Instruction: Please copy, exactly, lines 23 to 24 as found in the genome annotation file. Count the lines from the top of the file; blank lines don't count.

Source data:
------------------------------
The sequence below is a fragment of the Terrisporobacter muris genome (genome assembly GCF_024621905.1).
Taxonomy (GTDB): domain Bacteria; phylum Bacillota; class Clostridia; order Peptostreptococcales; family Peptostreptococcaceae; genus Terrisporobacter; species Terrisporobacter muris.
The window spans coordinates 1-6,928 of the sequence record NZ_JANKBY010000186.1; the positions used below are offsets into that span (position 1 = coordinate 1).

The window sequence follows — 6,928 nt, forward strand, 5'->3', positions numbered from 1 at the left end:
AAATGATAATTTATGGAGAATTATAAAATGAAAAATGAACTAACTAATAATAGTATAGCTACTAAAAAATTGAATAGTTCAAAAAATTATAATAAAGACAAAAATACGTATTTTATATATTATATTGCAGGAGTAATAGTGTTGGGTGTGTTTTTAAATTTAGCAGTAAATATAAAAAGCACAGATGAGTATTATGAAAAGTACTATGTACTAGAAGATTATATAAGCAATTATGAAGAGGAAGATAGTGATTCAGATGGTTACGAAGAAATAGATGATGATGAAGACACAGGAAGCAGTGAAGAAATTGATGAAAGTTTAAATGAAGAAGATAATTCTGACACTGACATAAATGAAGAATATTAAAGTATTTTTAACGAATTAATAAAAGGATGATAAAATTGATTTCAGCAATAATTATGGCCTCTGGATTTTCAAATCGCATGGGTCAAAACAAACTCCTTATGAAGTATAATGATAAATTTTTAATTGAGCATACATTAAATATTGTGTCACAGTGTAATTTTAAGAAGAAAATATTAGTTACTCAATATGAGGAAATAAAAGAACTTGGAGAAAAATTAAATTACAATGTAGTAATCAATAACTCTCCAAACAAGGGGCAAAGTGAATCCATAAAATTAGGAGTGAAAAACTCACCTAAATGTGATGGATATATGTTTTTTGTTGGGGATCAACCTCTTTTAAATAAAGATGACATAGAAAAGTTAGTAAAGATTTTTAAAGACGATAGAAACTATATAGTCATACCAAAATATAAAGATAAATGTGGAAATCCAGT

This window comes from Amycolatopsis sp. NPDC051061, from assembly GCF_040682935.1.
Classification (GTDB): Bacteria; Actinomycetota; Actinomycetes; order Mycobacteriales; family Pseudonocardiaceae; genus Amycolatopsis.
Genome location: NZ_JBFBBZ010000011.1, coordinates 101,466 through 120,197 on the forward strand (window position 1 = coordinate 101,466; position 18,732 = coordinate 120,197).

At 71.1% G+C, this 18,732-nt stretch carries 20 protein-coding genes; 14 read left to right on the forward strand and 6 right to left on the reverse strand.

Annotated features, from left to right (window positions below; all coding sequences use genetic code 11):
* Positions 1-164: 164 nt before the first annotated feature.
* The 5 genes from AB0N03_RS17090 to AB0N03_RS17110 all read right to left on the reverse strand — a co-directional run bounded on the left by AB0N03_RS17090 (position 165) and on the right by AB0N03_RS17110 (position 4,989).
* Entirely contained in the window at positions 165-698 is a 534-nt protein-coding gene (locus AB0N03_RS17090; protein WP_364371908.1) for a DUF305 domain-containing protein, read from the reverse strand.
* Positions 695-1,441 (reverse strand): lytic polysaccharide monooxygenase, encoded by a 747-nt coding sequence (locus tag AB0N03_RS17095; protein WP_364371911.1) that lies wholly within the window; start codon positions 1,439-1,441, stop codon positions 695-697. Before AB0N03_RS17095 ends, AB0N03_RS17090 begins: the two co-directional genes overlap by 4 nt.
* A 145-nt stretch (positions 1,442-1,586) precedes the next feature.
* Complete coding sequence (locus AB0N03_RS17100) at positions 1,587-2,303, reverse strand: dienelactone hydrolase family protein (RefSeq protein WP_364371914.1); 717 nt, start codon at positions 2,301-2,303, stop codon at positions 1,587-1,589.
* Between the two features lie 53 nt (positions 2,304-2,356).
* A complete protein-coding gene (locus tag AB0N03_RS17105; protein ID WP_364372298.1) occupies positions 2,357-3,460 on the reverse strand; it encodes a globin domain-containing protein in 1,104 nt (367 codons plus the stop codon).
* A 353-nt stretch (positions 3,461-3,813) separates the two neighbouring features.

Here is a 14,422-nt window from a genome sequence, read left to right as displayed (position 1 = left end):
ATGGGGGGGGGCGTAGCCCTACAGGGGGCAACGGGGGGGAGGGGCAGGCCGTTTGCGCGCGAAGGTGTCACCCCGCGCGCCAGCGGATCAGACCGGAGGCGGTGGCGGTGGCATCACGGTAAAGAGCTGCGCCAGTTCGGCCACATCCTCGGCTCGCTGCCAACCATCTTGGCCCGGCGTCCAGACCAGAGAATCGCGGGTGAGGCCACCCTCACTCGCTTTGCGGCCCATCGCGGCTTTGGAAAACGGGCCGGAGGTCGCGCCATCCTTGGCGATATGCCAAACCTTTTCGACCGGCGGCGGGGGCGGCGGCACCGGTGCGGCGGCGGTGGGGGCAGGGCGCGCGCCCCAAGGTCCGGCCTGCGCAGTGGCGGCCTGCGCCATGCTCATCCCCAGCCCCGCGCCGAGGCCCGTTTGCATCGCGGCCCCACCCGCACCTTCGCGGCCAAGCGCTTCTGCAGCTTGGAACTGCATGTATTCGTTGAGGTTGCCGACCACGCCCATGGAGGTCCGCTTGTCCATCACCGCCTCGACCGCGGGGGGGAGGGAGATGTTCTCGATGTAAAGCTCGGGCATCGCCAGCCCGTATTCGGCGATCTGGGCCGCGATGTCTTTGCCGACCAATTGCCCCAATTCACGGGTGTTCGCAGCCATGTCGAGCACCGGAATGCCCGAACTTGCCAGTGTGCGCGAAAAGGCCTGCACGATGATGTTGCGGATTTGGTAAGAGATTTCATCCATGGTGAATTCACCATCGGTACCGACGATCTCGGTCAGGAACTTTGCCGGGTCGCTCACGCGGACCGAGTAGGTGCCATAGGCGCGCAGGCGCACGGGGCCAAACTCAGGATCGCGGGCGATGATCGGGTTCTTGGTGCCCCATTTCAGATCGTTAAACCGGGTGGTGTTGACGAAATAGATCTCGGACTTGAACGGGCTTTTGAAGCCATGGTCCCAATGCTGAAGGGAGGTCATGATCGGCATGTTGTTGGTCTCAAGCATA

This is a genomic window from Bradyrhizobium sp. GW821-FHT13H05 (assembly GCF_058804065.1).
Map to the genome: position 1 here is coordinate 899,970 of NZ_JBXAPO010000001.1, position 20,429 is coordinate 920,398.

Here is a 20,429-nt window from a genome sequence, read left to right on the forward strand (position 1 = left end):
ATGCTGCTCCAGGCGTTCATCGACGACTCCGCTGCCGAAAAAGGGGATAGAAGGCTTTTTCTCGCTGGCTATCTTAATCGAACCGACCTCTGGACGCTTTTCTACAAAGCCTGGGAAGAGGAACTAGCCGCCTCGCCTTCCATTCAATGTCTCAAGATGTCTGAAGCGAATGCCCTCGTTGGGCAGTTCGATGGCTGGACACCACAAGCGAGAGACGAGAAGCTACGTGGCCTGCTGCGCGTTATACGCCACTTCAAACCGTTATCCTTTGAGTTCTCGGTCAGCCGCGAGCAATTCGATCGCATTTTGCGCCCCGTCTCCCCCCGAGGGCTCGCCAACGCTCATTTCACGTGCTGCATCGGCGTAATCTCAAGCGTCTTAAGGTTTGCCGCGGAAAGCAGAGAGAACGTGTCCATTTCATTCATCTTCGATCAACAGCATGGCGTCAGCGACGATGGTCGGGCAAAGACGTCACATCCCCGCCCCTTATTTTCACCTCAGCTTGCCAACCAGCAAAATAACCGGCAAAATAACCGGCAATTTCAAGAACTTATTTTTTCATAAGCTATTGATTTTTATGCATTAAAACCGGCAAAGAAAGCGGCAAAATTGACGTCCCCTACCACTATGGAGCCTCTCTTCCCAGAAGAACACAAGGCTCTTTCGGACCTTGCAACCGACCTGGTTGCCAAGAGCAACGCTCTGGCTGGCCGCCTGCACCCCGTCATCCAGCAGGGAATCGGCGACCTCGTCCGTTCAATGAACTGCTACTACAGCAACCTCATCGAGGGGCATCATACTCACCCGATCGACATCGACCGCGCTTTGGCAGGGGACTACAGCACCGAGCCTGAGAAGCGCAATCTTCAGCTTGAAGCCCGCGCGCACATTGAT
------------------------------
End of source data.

Map to the genome: position 1 here is coordinate 899,970 of NZ_JBXAPO010000001.1, position 20,429 is coordinate 920,398.

Here is a 20,429-nt window from a genome sequence, read left to right on the forward strand (position 1 = left end):